Indeed - that is why I said "(this tea etiquette is completely foreign to me)".  Here's the source.  Perhaps it's a specific technique/custom tea?  (who knows... or cares... lol).   

The fluid you're 'overheating' the honey with stays with the honey. 

huh

I should think if you drank it quickly enough you'd still get most of the goodness of the honey.


If the end solution (honey dissolved in tea) is above 110F, enzymes will perish.  How long can various enzymes survive and at what temps?  That's likely a moot question as those who want something truly raw would not subject their honey to the high temps in the first place and those unconcerned with enzyme's role in health and diet would be unlikely to gulp hot tea just to potentially save a small %.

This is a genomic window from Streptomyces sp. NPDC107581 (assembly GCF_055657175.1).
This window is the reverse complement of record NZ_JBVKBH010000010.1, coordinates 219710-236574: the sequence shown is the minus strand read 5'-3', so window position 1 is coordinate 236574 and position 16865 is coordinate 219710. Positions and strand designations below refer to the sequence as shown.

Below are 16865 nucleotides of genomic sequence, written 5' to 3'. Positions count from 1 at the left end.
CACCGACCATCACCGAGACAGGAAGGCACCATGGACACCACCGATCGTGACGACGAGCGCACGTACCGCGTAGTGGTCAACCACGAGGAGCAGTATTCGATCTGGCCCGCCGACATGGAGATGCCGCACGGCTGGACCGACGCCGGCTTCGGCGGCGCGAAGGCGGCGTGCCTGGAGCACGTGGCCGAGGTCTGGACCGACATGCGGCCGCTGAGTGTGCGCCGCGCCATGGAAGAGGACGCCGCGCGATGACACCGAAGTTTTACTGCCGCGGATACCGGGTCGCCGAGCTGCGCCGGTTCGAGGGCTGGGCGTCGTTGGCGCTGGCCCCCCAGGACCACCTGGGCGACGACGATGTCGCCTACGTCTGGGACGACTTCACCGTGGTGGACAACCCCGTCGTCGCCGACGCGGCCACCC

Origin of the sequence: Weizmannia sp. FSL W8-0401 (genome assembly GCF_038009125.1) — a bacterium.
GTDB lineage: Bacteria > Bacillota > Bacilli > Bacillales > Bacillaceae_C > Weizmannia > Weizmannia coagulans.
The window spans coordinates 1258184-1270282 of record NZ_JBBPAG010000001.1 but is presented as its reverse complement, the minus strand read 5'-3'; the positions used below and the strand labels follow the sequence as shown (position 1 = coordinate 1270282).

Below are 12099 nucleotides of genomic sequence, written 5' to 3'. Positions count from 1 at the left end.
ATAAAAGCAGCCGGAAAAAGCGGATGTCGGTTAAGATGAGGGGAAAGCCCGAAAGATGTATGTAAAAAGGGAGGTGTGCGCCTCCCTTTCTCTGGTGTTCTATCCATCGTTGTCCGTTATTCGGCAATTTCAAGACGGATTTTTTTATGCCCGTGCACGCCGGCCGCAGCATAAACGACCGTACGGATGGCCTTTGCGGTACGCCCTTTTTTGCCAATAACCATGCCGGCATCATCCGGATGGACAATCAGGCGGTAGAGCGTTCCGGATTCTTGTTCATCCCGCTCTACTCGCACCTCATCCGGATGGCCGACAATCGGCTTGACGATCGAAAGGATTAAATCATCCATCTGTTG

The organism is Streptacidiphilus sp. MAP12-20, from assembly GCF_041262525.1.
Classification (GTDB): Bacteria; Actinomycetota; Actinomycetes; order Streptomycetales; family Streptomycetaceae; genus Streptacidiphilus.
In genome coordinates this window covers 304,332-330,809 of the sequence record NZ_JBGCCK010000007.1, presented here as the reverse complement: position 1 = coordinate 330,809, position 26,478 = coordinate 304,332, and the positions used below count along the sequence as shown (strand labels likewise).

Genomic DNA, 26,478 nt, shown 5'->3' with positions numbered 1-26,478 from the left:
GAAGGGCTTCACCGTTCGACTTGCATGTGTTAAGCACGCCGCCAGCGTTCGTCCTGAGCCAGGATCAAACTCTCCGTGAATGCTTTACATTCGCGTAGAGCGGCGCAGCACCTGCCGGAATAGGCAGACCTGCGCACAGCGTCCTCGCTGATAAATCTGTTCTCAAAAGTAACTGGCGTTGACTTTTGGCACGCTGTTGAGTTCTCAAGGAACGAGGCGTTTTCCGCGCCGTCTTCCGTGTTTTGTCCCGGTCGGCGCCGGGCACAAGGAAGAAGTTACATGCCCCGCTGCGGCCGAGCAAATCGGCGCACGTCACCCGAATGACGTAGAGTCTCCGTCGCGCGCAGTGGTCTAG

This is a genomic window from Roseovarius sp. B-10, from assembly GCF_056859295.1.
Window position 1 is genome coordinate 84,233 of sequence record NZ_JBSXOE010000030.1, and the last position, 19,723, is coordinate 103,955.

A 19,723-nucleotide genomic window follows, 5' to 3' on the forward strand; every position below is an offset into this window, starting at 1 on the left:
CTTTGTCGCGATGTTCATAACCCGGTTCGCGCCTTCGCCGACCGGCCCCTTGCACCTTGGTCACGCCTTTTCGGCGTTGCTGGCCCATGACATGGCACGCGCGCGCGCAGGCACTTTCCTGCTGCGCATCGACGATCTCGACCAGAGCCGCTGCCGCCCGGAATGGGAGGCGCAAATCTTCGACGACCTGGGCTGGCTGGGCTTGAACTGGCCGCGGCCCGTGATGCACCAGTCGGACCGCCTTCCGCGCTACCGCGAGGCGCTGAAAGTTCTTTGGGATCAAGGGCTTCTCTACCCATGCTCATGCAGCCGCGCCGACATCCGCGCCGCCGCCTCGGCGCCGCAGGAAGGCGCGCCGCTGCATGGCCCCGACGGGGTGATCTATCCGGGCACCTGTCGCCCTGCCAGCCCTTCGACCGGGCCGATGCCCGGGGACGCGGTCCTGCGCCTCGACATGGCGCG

However, if there's a scientific curiosity,  I believe the following formula would be a decent approximation for the effects upon the enzymes:

First, the enzymes present in honey (invertase, diastase, glucose oxidase, etc.,) and their respective (deactivation rate) coefficients, would need to be determined. 
The thermal denaturation of an enzyme may be modeled by the following serial deactivation scheme:

where kd1 and kd2 are the first-order deactivation rate coefficients, E is the native enzyme which may, or may not, be an equilibrium mixture of a number of species, distinct in structure or activity, and E1 and E2 are enzyme molecules of average specific activity relative to E of A1 and A2. A1 may be greater or less than unity (i.e. E1 may have higher or lower activity than E) whereas A2 is normally very small or zero.  For the rest of the formula go here ~> LINK.